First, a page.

I tend to take anything out of the mouth or pen of Paul Krugman with a grain of salt and then some. In an opinion piece written in the New York Times last night after it became apparent that Donald Trump was going to win the presidency, he made an observation with which I have to agree wholeheartedly .
We still don’t know who will win the electoral college, although as I write this it looks — incredibly, horribly — as if the odds now favor Donald J. Trump. What we do know is that people like me, and probably like most readers of The New York Times, truly didn’t understand the country we live in.
The rest of the piece was how we uneducated boobs didn't value democratic values or the rule of law and that we voted to make America a failed state. Blah, blah, blah, yada, yada, yada.
Krugman is absolutely correct in that he doesn't understand America. Living in the rarefied air of Princeton and New York City means that you live in a bubble. The best analogy I can give is that it is a real life Truman Show where the biggest worry of parents is not how they are going to make the mortgage or put food on the table but whether their 2.2 (or less) kids get into an Ivy League college. When you don't produce a tangible product or when you aren't compensated by your output, then the lingering downturn in the economy really doesn't impact you. Those people can then go along in their merry delusions about those of us in the South or in flyover country.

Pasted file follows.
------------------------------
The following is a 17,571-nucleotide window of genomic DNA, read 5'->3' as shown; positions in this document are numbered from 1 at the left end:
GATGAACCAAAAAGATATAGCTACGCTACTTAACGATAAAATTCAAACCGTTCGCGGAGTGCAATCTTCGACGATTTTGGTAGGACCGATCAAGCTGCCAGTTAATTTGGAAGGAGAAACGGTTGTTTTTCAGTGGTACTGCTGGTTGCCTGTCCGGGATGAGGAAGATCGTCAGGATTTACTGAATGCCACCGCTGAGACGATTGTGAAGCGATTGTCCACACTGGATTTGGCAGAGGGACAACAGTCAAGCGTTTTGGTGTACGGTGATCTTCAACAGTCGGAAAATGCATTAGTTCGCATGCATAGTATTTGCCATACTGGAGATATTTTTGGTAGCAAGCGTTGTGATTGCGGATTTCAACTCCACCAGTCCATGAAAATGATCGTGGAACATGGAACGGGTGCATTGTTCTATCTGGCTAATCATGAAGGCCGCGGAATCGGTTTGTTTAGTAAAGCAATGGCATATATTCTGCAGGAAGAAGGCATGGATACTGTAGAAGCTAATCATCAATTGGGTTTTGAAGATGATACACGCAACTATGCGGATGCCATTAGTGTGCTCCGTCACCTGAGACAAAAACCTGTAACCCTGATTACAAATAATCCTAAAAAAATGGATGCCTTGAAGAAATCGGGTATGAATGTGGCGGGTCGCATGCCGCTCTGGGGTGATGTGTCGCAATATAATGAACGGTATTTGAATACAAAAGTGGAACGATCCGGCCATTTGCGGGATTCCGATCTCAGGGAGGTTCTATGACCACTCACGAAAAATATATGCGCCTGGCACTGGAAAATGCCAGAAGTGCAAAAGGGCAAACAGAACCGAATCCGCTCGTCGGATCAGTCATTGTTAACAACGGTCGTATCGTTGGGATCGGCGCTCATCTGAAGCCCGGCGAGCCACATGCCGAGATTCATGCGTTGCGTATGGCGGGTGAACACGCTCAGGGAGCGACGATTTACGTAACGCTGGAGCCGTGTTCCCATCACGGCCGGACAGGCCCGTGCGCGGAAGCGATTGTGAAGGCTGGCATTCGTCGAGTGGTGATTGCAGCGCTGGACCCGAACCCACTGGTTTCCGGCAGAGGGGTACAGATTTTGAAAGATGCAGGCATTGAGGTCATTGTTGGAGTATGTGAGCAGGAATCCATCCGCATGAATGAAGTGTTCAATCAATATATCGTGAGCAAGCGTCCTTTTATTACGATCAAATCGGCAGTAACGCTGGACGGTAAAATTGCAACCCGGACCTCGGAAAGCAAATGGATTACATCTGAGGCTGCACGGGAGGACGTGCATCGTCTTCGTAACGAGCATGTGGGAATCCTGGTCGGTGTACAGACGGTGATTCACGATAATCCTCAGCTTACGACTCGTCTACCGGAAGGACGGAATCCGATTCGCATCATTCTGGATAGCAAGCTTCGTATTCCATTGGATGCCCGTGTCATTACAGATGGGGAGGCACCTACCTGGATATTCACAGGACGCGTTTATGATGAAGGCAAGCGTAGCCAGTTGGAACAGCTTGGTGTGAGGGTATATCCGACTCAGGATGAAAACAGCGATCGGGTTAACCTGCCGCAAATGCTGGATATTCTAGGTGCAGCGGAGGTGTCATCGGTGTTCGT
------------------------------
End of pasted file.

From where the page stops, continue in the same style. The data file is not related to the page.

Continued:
My suggestion to Professor Krugman is to do a Steinbeck-esque road trip across America. Get off the main roads. Stay in small motels. Eat at the diner and the mom & pop restaurants. Visit small businesses. Indeed, go to a gun store and take a shooting class. Go to coal country or places in eastern Kentucky where the best job available is in the local nursing home. If Professor Krugman were to do such a trip and honestly report what he saw and felt, then I would have more respect for him.